UN calls Israeli raid on flotilla 'excessive'

Inquiry panel says Israel should pay compensation for 2010 attack on aid vessels but says Gaza blockade is legal.

    Nine people died when Israeli forces attacked the Mavi Marmara, which was en route to Gaza as part of a flotilla [AFP]

    A United Nations-mandated inquiry into a deadly Israeli raid on a Turkish-led aid flotilla to Gaza in 2010 says Israel's action was "excessive", according to extracts published on Thursday by the New York Times.

    The report, which has not yet been officially released amid a dispute between Israel and Turkey, says that Israel's blockade of the Gaza Strip is legal, however.

    Eight Turkish nationals and an American man of Turkish descent died in the May 31, 2010, raid.

    "Israel's decision to board the vessels with such substantial force at a great distance from the blockade zone and with no final warning immediately prior to the boarding was excessive and unreasonable," the inquiry says.

    Hamas, which controls Gaza, said the inquiry into the flotilla aid bound for Gaza was "unjust" and lacked balance.

    'Acted recklessly'

    The UN investigation into the events on the Turkish-flagged ship known as the Mavi Marmara, the largest of six vessels that were commandeered by Israeli commandos on May 31, 2010, was headed by Sir Geoffrey Palmer, a former prime minister of New Zealand, aided by Alvaro Uribe, the former Colombian president, along with a representative each from Israel and Turkey.

    It said, however, that the six-vessel flotilla "acted recklessly in attempting to breach the naval blockade" set up by Israel around Gaza.

    The inquiry called for Israel to make "an appropriate statement of regret" for the raid and pay compensation to the families of the dead as well as to injured victims.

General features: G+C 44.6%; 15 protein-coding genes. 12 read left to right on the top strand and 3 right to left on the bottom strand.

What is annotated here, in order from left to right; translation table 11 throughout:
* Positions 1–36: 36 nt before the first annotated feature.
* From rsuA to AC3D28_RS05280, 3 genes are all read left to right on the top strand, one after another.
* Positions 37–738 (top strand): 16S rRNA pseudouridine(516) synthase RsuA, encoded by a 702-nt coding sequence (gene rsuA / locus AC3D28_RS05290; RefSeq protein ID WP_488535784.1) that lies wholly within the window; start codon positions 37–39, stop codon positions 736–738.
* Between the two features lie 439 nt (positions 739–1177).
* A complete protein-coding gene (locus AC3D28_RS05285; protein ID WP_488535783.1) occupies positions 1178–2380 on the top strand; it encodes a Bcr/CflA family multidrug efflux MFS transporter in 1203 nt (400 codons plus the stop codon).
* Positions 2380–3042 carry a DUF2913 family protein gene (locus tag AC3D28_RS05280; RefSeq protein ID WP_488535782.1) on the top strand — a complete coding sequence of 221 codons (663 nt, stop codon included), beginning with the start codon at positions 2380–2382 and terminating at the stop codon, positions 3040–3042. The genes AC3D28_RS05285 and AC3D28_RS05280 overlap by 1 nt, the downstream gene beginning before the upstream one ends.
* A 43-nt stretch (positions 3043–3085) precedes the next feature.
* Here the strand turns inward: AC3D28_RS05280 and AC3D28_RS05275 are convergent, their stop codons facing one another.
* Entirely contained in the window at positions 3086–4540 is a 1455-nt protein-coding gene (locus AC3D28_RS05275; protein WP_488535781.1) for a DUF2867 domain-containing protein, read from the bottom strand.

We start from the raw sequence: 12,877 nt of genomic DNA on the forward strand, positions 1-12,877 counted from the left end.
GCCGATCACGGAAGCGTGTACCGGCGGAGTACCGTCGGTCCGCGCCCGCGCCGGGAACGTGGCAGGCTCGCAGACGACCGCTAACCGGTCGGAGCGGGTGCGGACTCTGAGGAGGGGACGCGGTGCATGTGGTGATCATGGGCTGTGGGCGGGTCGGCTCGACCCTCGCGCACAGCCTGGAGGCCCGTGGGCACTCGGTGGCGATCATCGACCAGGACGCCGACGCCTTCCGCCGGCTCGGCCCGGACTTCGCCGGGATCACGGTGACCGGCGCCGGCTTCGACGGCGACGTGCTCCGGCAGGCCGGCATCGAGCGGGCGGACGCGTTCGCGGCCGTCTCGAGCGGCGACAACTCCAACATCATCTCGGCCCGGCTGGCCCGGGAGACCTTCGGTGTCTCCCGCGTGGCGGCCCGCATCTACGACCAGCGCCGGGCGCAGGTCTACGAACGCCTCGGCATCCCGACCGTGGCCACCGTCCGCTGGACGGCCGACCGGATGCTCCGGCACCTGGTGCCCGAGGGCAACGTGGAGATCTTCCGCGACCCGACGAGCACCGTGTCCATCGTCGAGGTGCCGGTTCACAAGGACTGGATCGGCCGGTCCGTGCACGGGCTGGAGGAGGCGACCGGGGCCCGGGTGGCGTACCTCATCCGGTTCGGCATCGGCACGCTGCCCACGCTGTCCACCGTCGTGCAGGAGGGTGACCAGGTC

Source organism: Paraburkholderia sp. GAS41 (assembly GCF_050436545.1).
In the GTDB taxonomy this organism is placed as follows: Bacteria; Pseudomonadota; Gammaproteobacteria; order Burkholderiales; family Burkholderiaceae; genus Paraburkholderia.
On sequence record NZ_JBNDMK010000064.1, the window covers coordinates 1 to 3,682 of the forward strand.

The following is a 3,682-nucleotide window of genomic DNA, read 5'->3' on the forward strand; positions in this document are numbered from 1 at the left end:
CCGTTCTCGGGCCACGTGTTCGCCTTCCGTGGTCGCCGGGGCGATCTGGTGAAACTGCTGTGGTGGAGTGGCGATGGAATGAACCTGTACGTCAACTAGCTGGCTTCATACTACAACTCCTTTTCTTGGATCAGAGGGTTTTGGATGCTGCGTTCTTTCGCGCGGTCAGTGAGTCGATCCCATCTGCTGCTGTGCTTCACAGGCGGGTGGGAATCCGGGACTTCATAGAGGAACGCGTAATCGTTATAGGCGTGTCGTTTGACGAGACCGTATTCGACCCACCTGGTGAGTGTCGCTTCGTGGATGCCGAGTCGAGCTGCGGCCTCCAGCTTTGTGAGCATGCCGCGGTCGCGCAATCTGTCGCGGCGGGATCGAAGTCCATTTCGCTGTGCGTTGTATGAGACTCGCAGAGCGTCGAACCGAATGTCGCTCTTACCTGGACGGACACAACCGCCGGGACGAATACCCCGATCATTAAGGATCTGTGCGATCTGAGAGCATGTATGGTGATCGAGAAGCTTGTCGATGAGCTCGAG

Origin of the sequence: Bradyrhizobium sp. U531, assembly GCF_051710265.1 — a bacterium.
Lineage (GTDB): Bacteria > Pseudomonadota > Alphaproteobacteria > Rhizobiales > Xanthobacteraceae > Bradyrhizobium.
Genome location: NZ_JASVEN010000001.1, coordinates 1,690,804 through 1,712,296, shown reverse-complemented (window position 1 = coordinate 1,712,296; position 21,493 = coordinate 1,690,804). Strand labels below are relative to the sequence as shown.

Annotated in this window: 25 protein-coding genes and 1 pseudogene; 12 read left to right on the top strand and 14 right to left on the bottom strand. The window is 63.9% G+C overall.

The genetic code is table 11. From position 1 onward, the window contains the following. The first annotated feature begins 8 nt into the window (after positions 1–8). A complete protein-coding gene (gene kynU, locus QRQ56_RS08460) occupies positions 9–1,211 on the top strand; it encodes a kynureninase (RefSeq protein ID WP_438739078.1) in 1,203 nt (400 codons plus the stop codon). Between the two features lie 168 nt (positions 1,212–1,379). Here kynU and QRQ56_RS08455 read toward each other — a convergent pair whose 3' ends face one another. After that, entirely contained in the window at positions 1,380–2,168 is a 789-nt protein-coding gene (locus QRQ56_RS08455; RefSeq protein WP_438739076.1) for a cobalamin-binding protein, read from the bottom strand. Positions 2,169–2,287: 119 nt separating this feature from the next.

Turkey and Israel should resume full diplomatic relations "repairing their relationship in the interests of stability in the Middle East," the report says.

    Turkish demand

    Turkey has demanded an apology from Israel for the raid, but Binyamin Netanyahu's government has refused several times to make such a gesture.

    Ahmet Davutoglu, the Turkish foreign minister, told the Hurriyet daily: "If Israel does not apologise and does not declare a willingness to financially compensate the families of the dead and those injured, Turkey will
    put in place certain sanctions."

    Publication of the report has been delayed several times because of the diplomatic tensions between the two sides.

    The report is expected to be handed over to UN Secretary-General Ban Ki-moon on Friday, prior to publication.

    SOURCE: Agencies


    YOU MIGHT ALSO LIKE

    Survivor stories from Super Typhoon Haiyan

    Survivor stories from Super Typhoon Haiyan

    The Philippines’ Typhoon Haiyan was the strongest storm ever to make landfall. Five years on, we revisit this story.

    How Moscow lost Riyadh in 1938

    How Moscow lost Riyadh in 1938

    Russian-Saudi relations could be very different today, if Stalin hadn't killed the Soviet ambassador to Saudi Arabia.

    We Are Still Here: A Story from Native Alaska

    We Are Still Here: A Story from Native Alaska

    From Qatar to Alaska, a personal journey exploring what it means to belong when your culture is endangered.